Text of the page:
Happening today — A community discussion on flood mitigation and storm resiliency with Rep. Lindsay Cross and experts in the field. Free and open to the public: 6 p.m., Shore Acres Recreation Center, 4230 Shore Acres Blvd. NE, St. Petersburg.
“Lobbying compensation: Ron Book and Co. once again post Top 10 report” via Drew Wilson of Florida Politics — Book and lobbying partners Rana Brown, Kelly Mallette and Gabriela Navarro represented 100-plus clients during the reporting period, amassing more than $2.1 million in legislative lobbying revenues and tacking on an additional $500,000 lobbying the executive branch. Three contracts on the firm’s legislative compensation report measured in at $100,000 or more. Title Clerk Consulting Company provided the biggest payday at $143,000 for the quarter, followed by Performance Title Services at $128,000 and Ashbritt at $100,000. Local governments were also a substantial source of income for the team, with well over a dozen counties or municipalities retaining the firm last quarter. The set included Miami-Dade County at $35,000 and the cities of Marathon and Miami Beach at $25,000. At the top end, the firm may have earned as much as $3.07 million.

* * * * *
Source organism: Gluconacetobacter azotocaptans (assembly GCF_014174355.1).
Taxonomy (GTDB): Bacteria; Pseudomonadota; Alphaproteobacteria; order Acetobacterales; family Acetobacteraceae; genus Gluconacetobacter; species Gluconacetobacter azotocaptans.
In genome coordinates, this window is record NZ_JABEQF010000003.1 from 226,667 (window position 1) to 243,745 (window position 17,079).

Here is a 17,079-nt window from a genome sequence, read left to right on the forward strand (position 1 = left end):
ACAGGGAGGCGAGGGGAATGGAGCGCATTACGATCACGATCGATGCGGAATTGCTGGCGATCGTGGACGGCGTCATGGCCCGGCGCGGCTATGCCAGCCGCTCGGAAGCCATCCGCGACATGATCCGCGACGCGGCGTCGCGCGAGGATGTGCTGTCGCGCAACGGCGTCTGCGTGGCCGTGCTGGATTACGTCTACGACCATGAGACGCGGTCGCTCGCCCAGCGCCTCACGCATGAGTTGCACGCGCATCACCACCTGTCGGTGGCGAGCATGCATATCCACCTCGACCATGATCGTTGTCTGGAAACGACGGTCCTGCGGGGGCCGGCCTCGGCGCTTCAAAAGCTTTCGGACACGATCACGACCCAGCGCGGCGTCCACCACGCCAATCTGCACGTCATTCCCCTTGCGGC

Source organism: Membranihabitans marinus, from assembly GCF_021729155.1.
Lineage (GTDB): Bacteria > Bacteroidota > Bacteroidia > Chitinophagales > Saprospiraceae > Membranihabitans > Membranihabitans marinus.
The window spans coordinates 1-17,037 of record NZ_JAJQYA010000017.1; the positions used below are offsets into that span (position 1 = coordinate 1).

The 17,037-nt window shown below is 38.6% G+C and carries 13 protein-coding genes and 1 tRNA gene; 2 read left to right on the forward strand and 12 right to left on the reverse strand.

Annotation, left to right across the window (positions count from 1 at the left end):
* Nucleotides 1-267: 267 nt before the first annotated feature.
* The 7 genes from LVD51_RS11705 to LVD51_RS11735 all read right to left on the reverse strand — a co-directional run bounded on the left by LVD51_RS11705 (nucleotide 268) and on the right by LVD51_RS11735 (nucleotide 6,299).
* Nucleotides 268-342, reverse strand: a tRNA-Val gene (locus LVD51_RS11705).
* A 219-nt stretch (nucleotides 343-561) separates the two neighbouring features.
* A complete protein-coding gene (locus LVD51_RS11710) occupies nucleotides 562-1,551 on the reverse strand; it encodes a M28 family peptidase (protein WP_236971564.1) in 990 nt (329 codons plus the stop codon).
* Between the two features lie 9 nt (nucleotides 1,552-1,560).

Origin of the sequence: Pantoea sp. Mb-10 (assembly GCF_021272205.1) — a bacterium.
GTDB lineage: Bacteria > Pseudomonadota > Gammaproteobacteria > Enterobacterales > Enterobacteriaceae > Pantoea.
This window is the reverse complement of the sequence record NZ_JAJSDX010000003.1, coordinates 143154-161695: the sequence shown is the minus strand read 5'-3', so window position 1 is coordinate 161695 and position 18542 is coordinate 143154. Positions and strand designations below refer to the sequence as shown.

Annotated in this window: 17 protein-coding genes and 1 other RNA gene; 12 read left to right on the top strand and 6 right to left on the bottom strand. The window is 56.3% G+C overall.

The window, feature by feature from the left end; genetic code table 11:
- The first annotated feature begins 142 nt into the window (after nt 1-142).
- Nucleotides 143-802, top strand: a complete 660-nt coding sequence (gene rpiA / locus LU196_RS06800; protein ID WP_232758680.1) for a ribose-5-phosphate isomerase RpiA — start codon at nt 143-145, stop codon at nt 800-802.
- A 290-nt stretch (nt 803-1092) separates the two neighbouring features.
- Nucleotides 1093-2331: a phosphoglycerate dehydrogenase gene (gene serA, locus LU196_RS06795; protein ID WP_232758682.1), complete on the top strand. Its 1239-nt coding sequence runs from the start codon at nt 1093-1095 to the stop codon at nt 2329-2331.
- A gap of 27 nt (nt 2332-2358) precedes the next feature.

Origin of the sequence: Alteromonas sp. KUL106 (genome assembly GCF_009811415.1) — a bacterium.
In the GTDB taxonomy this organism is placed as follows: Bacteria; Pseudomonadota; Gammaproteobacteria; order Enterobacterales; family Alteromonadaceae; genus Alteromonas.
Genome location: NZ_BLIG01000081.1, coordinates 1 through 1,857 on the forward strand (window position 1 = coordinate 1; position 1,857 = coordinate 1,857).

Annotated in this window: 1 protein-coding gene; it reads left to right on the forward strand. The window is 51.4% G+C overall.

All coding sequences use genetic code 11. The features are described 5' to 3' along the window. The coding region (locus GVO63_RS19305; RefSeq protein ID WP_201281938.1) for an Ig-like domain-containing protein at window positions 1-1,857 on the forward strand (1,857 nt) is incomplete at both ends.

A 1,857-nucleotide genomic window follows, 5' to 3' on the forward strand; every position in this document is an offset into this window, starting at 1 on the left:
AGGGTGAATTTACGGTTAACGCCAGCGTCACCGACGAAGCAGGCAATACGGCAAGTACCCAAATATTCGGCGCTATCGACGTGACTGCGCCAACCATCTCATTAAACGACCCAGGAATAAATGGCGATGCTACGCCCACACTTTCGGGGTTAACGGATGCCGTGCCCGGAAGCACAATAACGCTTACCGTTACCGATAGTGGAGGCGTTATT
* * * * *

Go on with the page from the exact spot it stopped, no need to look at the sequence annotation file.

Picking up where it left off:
— DOWN BALLOT —
“María Elvira Salazar again lands LIBRE Initiative endorsement, ad backing” via Jesse Scheckner of Florida Politics — U.S. Rep. Salazar will again defend her seat next year with support from the LIBRE Initiative, a nonprofit that engages Hispanics to advocate for libertarian-leaning policies and politicians. The organization’s political spending arm, LIBRE Initiative Action, on Wednesday announced its second consecutive endorsement of Salazar and plans to buy digital, television and radio ads supporting her re-election campaign. “Since being elected to represent the people of Florida’s 27th Congressional District, Rep. María Elvira Salazar has prioritized the need to identify solutions for some of our country’s most pressing issues,” LIBRE Initiative Action senior adviser Jose Mallea said in a statement.